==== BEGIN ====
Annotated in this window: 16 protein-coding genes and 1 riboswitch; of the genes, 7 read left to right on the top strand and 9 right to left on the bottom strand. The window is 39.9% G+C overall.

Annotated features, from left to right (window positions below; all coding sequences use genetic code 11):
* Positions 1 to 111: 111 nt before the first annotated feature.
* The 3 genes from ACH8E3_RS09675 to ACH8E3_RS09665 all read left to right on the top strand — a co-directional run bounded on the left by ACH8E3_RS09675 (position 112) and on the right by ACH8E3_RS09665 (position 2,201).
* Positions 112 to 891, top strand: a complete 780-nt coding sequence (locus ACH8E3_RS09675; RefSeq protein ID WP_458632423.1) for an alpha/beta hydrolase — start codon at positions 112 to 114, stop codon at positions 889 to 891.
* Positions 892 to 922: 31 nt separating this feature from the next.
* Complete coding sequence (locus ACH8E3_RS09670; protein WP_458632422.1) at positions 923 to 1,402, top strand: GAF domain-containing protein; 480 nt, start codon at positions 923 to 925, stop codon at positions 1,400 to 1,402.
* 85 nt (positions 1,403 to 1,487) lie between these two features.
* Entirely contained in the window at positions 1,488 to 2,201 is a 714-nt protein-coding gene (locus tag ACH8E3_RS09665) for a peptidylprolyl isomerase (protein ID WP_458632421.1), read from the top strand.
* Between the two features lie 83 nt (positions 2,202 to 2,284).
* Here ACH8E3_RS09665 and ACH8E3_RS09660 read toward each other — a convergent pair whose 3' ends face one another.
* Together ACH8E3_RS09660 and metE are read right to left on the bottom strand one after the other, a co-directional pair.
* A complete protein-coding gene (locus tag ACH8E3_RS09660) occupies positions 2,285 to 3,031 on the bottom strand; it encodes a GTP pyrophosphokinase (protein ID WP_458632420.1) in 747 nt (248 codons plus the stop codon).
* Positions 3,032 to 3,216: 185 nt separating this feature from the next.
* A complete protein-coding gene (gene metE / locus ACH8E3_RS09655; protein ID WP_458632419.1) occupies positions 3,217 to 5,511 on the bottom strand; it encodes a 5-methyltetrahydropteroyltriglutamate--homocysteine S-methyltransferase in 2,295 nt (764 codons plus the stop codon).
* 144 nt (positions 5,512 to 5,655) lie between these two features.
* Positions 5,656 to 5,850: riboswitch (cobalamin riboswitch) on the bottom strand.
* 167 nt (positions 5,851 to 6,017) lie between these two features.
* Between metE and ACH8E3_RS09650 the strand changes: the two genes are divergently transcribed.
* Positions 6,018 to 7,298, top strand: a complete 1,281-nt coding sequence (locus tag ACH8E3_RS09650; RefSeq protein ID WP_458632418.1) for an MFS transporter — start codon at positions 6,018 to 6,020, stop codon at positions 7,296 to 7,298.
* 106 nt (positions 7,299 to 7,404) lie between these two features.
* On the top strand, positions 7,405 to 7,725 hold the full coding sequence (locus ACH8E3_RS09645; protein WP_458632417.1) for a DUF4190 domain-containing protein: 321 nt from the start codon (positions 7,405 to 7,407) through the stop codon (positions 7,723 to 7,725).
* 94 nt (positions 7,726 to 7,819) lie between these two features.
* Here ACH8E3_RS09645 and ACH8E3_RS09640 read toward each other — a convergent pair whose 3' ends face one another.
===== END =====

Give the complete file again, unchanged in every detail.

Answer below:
Annotated in this window: 16 protein-coding genes and 1 riboswitch; of the genes, 7 read left to right on the top strand and 9 right to left on the bottom strand. The window is 39.9% G+C overall.

Annotated features, from left to right (window positions below; all coding sequences use genetic code 11):
* Positions 1 to 111: 111 nt before the first annotated feature.
* The 3 genes from ACH8E3_RS09675 to ACH8E3_RS09665 all read left to right on the top strand — a co-directional run bounded on the left by ACH8E3_RS09675 (position 112) and on the right by ACH8E3_RS09665 (position 2,201).
* Positions 112 to 891, top strand: a complete 780-nt coding sequence (locus ACH8E3_RS09675; RefSeq protein ID WP_458632423.1) for an alpha/beta hydrolase — start codon at positions 112 to 114, stop codon at positions 889 to 891.
* Positions 892 to 922: 31 nt separating this feature from the next.
* Complete coding sequence (locus ACH8E3_RS09670; protein WP_458632422.1) at positions 923 to 1,402, top strand: GAF domain-containing protein; 480 nt, start codon at positions 923 to 925, stop codon at positions 1,400 to 1,402.
* 85 nt (positions 1,403 to 1,487) lie between these two features.
* Entirely contained in the window at positions 1,488 to 2,201 is a 714-nt protein-coding gene (locus tag ACH8E3_RS09665) for a peptidylprolyl isomerase (protein ID WP_458632421.1), read from the top strand.
* Between the two features lie 83 nt (positions 2,202 to 2,284).
* Here ACH8E3_RS09665 and ACH8E3_RS09660 read toward each other — a convergent pair whose 3' ends face one another.
* Together ACH8E3_RS09660 and metE are read right to left on the bottom strand one after the other, a co-directional pair.
* A complete protein-coding gene (locus tag ACH8E3_RS09660) occupies positions 2,285 to 3,031 on the bottom strand; it encodes a GTP pyrophosphokinase (protein ID WP_458632420.1) in 747 nt (248 codons plus the stop codon).
* Positions 3,032 to 3,216: 185 nt separating this feature from the next.
* A complete protein-coding gene (gene metE / locus ACH8E3_RS09655; protein ID WP_458632419.1) occupies positions 3,217 to 5,511 on the bottom strand; it encodes a 5-methyltetrahydropteroyltriglutamate--homocysteine S-methyltransferase in 2,295 nt (764 codons plus the stop codon).
* 144 nt (positions 5,512 to 5,655) lie between these two features.
* Positions 5,656 to 5,850: riboswitch (cobalamin riboswitch) on the bottom strand.
* 167 nt (positions 5,851 to 6,017) lie between these two features.
* Between metE and ACH8E3_RS09650 the strand changes: the two genes are divergently transcribed.
* Positions 6,018 to 7,298, top strand: a complete 1,281-nt coding sequence (locus tag ACH8E3_RS09650; RefSeq protein ID WP_458632418.1) for an MFS transporter — start codon at positions 6,018 to 6,020, stop codon at positions 7,296 to 7,298.
* 106 nt (positions 7,299 to 7,404) lie between these two features.
* On the top strand, positions 7,405 to 7,725 hold the full coding sequence (locus ACH8E3_RS09645; protein WP_458632417.1) for a DUF4190 domain-containing protein: 321 nt from the start codon (positions 7,405 to 7,407) through the stop codon (positions 7,723 to 7,725).
* 94 nt (positions 7,726 to 7,819) lie between these two features.
* Here ACH8E3_RS09645 and ACH8E3_RS09640 read toward each other — a convergent pair whose 3' ends face one another.